Josh Andrews, OG, Oregon State
A three-year starter at Oregon State, Andrews has a legitimate shot to crack the 53-man roster as a developmental prospect seeing as the Eagles failed to come away with a guard in the draft. Starters Evan Mathis and Todd Herremans are both into their 30s; their decline inevitable.
Blake Annen, TE, Cincinnati
Annen ran a 4.41 in the 40-yard dash at his pro day, which is out of this world for a tight end. He needs to bulk up a bit, but size (6’4”, 247 lbs) won’t be an issue after a year in an NFL conditioning program. He only recorded 19 career receptions at Cincinnati, though, so there’s really no telling what the Eagles have here.
Karim Barton, OG, Morgan State
Barton was a three-year starter at right tackle for Morgan State, but he is projected to play guard in the NFL. Aside from a position change, he must also prove he can handle the level of competition coming from a Division I-AA program. It's a bit of a long shot to make the team.
Kadron Boone, WR, LSU
LSU sent three wide receivers to the NFL in this year’s draft alone, including two in the first two rounds. Surrounded by all that talent, Boone saw little playing time in college. Climbing a depth chart in the pros won’t be any easier. He would have to really stand out on special teams to earn a roster spot.
Trey Burton, TE, Florida
At 6’2”, 224 pounds, Burton sounds less like a tight end and more like a slot receiver. He lined up all over the field at Florida, from tight end to wideout to running back—even at quarterback. Amassed 1,696 yards from scrimmage and 20 touchdowns in four seasons with the Gators. At some point, though, too much versatility becomes another way of saying a player lacks any position at all.
David Fluellen, RB, Toledo
A strong between-the-tackles runner, Fluellen is coming off of back-to-back 1,000-yard seasons at Toledo. He has demonstrated the ability to catch the ball out of the backfield as well, but he won’t burn defenses with it. Chances of making the 53-man roster could be dependent upon how many backs the team carries.
John Fulton, CB, Alabama
Purely a reserve cornerback at Alabama, it’s hard to imagine Fulton has any chance at playing the position in the pros. More likely, he’s trying out exclusively for a role on special teams, which is a tough way to go about cracking any roster.
Kevin Graf, OT, USC
A three-year starter at USC, Graf’s scouting report indicates his only position in the NFL is right tackle. As of now, journeyman Allen Barbre is probably the Eagles’ primary reserve at close to every position along the offensive line. In the event there are multiple injuries, it would be helpful to develop options, even if they have limitations.
Donald Hawkins, OG, Texas
Hawkins was a two-year starter at left tackle with Texas, earning first-team All-Big 12 honors as a senior. At 6’4”, 295 pounds, he’s a little light to play on the outside at the next level. The Eagles will try him out at guard, because that’s where the need exists.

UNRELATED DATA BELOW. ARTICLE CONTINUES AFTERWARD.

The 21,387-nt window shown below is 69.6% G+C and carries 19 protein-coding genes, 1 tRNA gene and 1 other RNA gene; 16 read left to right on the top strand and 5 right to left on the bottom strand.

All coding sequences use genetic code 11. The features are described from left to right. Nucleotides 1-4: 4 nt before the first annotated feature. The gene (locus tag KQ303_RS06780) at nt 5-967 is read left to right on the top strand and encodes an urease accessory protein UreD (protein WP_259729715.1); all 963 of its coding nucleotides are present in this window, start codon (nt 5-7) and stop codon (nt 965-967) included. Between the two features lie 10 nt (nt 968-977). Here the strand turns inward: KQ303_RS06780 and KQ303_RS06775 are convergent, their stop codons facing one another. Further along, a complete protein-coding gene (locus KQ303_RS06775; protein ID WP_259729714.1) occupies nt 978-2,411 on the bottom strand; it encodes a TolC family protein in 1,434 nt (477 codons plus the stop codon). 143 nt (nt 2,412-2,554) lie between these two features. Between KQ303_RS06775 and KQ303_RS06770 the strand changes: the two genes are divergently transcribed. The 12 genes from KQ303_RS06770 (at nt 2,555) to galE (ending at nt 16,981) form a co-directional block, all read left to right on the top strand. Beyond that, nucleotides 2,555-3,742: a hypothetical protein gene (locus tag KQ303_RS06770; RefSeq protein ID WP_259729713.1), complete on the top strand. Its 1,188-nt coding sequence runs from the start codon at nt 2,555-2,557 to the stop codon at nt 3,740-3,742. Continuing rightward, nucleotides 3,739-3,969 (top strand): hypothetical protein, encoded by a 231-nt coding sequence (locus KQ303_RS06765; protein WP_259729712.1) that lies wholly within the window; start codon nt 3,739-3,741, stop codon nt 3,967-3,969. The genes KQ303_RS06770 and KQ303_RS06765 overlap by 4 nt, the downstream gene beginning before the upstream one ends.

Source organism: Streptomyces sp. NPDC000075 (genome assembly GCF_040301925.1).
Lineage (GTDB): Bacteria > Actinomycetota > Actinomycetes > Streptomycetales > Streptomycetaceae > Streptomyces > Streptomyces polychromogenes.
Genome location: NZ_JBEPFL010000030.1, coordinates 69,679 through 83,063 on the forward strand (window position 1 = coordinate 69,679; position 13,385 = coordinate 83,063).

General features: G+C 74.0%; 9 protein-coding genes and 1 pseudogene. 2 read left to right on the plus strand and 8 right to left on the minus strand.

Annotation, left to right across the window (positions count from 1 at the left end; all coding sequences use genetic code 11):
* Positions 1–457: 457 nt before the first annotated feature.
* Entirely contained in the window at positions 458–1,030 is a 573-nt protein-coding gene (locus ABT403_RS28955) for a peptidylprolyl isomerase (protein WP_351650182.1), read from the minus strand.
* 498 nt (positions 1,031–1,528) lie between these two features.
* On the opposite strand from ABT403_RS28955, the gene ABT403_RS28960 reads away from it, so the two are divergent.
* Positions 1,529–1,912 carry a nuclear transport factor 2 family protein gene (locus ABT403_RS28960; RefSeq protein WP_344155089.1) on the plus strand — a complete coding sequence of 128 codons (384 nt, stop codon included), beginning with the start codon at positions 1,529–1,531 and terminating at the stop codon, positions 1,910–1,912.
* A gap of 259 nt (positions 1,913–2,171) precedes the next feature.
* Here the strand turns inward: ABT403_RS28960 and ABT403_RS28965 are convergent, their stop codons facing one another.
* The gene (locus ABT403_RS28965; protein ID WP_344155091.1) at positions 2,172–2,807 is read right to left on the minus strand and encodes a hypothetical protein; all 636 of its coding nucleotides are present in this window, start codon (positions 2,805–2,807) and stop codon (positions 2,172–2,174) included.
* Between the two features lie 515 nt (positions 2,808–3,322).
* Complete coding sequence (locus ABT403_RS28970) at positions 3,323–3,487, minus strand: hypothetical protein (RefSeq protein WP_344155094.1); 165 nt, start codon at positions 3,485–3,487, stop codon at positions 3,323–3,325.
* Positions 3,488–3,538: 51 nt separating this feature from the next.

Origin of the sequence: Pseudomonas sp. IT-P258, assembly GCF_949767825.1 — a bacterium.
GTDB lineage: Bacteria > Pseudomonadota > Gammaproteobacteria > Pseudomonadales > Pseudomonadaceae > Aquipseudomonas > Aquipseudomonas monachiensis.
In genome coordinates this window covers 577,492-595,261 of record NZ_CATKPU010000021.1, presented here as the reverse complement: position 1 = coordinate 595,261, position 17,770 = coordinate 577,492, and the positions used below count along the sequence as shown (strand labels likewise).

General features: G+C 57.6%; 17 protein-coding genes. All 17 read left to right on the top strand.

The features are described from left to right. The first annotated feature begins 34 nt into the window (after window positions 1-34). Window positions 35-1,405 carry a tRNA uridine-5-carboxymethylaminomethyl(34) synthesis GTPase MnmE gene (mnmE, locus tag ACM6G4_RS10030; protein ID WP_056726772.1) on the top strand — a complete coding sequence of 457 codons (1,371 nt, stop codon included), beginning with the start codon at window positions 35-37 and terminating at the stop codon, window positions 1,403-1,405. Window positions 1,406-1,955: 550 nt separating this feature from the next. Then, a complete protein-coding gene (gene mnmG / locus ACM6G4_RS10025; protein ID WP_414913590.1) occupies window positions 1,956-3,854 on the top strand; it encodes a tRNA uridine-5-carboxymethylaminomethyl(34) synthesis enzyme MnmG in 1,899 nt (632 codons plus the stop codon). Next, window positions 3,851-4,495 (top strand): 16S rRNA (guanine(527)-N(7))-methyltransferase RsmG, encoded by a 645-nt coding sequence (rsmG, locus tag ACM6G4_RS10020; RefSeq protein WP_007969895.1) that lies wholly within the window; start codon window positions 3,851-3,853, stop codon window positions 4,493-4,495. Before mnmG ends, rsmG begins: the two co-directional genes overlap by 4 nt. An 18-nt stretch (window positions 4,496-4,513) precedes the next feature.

Henry Josey, RB, Missouri
A back-to-back 1,000-yard rusher at Missouri, Josey led the nation in 2012 with 8.1 yards per carry. He only recorded 24 receptions in three seasons, though, which might make him a bit of a curious fit in Chip Kelly’s offense. There might be a roster spot available at running back, but only if the player is versatile.
Wade Keliikipi, NT, Oregon
Damion Square held the backup job to nose tackle Bennie Logan last season, which based on his limited playing time, would’ve been a disaster had Logan ever been unable to go. The drafting of Beau Allen and subsequent signing of Keliikipi suggests the front office understands just how thin the Eagles were.
Daytawion Lowe, S, Oklahoma State
The safety position is suddenly very crowded in Philadelphia. Fifth-round pick Ed Reynolds joined a group that consists of Malcolm Jenkins, Earl Wolff and Nate Allen. Chris Maragos has a roster spot based on special teams, but should Allen get beaten out for a starting job and Lowe impresses, there’s an in.
Frank Mays, DE, Florida A&M
He’s 6’9”, 291 pounds, and you get the feeling that’s the only reason he’s here. Mays has accomplished little, even by Division I-AA standards. At least, he’s the prospect we know the least about, so it’s difficult to see any other angle here.
Quron Pratt, WR, Rutgers
PhiladelphiaEagles.com notes Pratt was a special teams standout at Rutgers, notching a blocked punt and kick-return touchdown his senior season. He only had one career receiving touchdown as a receiver, though, so it seems unlikely he would ever carve out a role on offense.
Carey Spear, K, Vanderbilt
Of all the undrafted free agents the Eagles signed, Spear is the odds-on favorite to land a job. Alex Henery’s accuracy on field goals and all-around leg strength have come under scrutiny. There will be a competition, but from what we’ve seen of Henery, I like the rookie’s odds.
Signings courtesy of PhiladelphiaEagles.com.